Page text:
By Glenn Graham
The Baltimore Sun
1:18 PM EST, December 25, 2012
While Ryan and Gavin McTavish were growing up in Mount Airy, a chain reaction of three noises routinely came from their household.
First, there was the repetitive thump of a bouncing basketball at the hoop near the front curb.
Then came equally persistent yapping between the competitive brothers as they played 1-on-1 for hours.
That ruckus prompted a third noise inside — the phone ringing.
"The neighbors would call and say, 'Hey, I think your boys are fighting,'" said their mother, Maureen. "I said, 'No, they're just playing basketball, they're all right.' They were always very competitive with each other, and the better they did out front, the better they did when they went to the gym and played."
The basketball record book in Carroll County proves it.
Ryan, now a sophomore guard at Presbyterian College, graduated from South Carroll in 2011 as the county's all-time leading scorer with 1,504 points. In pursuit of the mark is Gavin, who averaged 19 points to earn All-Metro first-team honors last season and is now a senior at the high school.
With the same versatile inside-outside game, the 6-foot-6 swingman is scoring points at a similar pace as his 6-5 older brother. With the Cavaliers off to a 4-1 start, Gavin now has 1,069 career points.
While the brothers always tried to one-up each other when they were younger, Gavin said catching Ryan's scoring mark is secondary to what has always been the top priority with them both: winning basketball games. Since Ryan came to South Carroll in 2007 and Gavin followed in 2009, the Cavaliers have reached the state tournament three times, and they've won the past two county championships.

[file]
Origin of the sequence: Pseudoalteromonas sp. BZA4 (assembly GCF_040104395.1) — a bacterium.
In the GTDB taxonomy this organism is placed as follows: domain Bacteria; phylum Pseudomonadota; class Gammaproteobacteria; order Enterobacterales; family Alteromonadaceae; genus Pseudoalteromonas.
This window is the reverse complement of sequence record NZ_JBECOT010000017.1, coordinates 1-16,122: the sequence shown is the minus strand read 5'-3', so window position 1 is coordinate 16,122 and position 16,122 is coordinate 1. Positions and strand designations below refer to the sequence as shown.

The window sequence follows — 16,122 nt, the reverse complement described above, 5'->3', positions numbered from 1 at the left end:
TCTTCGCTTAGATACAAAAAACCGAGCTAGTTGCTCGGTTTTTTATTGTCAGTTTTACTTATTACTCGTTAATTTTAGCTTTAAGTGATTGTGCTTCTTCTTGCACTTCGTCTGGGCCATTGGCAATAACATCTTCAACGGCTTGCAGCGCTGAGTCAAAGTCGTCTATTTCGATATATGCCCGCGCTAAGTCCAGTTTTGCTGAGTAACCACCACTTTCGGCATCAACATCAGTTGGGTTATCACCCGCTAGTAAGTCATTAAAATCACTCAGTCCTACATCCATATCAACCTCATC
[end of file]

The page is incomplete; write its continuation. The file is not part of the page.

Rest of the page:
"If I break it, yeah, it's a great accomplishment," Gavin said. "But I'm not going out there thinking I need to score 20 or 30 a night. If I score 10 points every time out and we win, I'd be fine with that."
Gavin has hit a number of big baskets in his four years at South Carroll, but the one that stands out the most came at the front curb one summer night before his freshman year.
Ryan was going into his junior year and had already established himself as the Cavaliers' top player and one of the best in the county. That didn't stop Gavin from making a 3-pointer to end another game of 30 that had a different outcome than the countless others.
"That was the first time I ever beat my brother," Gavin said. "To win one was great. I was like, 'I finally beat my older brother, the big high school star.' That really helped me going into high school that year. I just thought, 'Yeah, I can do this.'"
After the stunning defeat (Gavin recalls the final score was 30-25), Ryan slammed the ball on the pavement and immediately asked for a rematch. Then, as Gavin puts it: "He whupped me."
Former teammate Dan Mullen, who graduated last year after four seasons as the team's point guard, wasn't surprised by the story.
"Their competitiveness toward each other and how they would battle each other was fun to watch," Mullen said. "They definitely pushed each other, almost fighting each other. And their [striving] to be the best and win everything — even any little pickup game they were ever part of — made me and all our teammates better."
Ryan's path to the record was on a straight line.
South Carroll coach Doug Goff never kept his standout player in a game after it was decided, so Ryan spent many fourth-quarter minutes on the bench when the Cavaliers had a big lead. Coming into his senior season with 960 points, he wasn't thinking about the county mark of 1,487 points set by Herman Costley, a 1991 Westminster graduate. But a strong regular season followed by an extended playoff run put him in position to claim the top spot.